What many thought was an abstraction, perhaps a science fiction, has debuted as a concrete, physical expression right in Abuja, the heart of Nigeria, thus rewarding a daring pioneering entrepreneurship in Robotics Engineering and Artificial Intelligence.
Omeife, a six-foot tall humanoid, characterised as female has just been produced by a Nigerian start-up company, UNICCON Group, chaired by Chuks Ekwueme. Just a fortnight ago, I wrote a piece talking about re-storying Africa in context that makes meaning rather denigrating. I had informed that Africa is the continent of the future if indeed we could organise ourselves afresh, strategically and as a conscious self-activity.
The surprise that Africa is capable of pulling in transformative knowledge was right on the face of those held in awe and perhaps ecstasy which could not be concealed just few weeks ago at GITEX, the world’s largest melting pot of technology and digital transformation which holds annually in the United Arab Emirates, where Ekwueme and his team first showcased Omeife, the robot that could improve social, business and public institutional relations landscape.
This evening I had a meeting with Ekwueme and his team following a prompting by Segun Oruame, a friend, brother and professional colleague, who’s ITEdge Magazine, a pioneering genre of specialised technological journalism, had earlier interviewed Ekwueme. The Uniccon Group CEO had told ITEdge that his Group was happy to showcase the promise of Africa in global ecosystem of technology. To him, nothing is as pleasing as being connected with innovation that could help businesses to innovate and flourish.
Omeife has terrain intelligence to discern the level of ground and navigate steadily, even on “non-flat surfaces and maintain good balance”. She also has a grip ability that enables her to glean shapes, sizes and figure out how to hold things. She is able to gesticulate through advancing gestures while talking, including illustrating with hand, and can smile and make other bodily motions.
ITEdge also reported that Omeife has position awareness, that is, “GPS for location and state-management” enabling it to understand whether the object of interaction is walking, standing or talking, among others. In other words, is armed with vision for realtime understanding and can engage in active listening and keep focus on a thread of discussion. Omeife can detect objects and understand their characteristics. She can also detect faces and tags humans through their faces and expressions.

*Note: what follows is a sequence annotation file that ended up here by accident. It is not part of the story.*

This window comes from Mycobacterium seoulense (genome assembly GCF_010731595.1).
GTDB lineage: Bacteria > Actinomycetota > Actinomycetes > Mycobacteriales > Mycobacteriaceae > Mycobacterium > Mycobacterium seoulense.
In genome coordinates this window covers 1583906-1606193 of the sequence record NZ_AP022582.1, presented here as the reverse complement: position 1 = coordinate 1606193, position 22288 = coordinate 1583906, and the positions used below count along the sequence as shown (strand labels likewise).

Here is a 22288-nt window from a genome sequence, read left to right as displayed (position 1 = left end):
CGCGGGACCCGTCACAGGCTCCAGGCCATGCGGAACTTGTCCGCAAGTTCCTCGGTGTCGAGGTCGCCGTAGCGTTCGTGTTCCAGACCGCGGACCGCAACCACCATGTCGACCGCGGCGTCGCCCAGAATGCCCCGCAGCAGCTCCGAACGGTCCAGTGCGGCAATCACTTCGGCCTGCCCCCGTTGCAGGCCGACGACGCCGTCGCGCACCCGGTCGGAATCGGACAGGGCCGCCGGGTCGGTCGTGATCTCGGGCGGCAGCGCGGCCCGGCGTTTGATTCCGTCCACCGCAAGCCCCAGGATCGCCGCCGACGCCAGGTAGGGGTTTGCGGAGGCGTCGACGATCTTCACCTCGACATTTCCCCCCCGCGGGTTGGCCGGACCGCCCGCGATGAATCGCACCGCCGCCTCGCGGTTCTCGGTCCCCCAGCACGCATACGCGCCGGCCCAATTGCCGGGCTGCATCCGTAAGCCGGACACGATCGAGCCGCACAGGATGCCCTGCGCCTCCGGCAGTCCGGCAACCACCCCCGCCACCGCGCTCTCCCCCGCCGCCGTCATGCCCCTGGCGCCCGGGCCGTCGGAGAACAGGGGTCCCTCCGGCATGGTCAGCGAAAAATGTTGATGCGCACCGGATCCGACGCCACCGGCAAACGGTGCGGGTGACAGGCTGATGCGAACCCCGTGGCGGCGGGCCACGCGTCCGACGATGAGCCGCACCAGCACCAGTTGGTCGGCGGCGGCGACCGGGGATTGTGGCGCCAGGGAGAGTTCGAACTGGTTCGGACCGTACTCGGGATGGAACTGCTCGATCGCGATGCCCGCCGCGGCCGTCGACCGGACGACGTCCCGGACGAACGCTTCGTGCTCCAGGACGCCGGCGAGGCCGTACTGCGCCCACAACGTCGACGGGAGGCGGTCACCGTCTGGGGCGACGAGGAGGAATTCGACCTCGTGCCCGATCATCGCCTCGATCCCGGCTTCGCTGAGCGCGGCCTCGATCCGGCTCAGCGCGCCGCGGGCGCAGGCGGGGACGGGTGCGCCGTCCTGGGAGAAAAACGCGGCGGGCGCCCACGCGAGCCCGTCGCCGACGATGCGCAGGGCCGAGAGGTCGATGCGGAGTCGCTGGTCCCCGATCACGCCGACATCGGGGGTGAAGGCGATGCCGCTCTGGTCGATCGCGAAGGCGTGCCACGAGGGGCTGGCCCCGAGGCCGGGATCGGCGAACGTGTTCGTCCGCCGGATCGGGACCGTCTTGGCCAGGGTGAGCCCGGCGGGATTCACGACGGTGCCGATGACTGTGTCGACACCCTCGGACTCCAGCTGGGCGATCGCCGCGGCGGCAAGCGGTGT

She can be quite focused on a discussion by paying attention to a particular person which enhances the ability to sustain a conversation. She could detect expressions that are not polite in the African context because it has cultural sensibilities that enables her to choose correct words, phrases, and sentences.
Omeife can navigate a learning curve through which she can improve on new things and conversations. The robot is quite safe with kids and non-reactive in a way that frightens children. Interestingly, she has a great recall ability and can understand concepts in a better way as new information emerges.
ITEdge also noted Omeife’s “native accent and the pitch and vocabulary detailed pronunciations of words, sentences and phrases.” She is multilingual and can switch languages as she engages in social interaction. She can interact in eight languages including Igbo, Pidgin in English, Afrikaan, Wazobia, Arabic, French, and Kiswahili. Thus, it can help to bring down the barriers in African social and business communication occasioned by differences in language use among Africans and others. This is a huge promise within the framework of the newly unveiled African Continental Free Trade Agreement (AfCFTA).
This is quite exciting and gripping. It is indeed gratifying too that Omeife will be unveiled in Nigeria on December 2, 2022 at the Transcorp Hilton Hotel in Abuja, and thereafter Ekwueme and his team, which includes Kehinde Ake and many more in the background, will begin a strategic process of commercialisation. A unit of Omeife may cost as much as $30,000.
-Ibietan, PhD is the Head of Media Relations at the Nigerian Communication Commission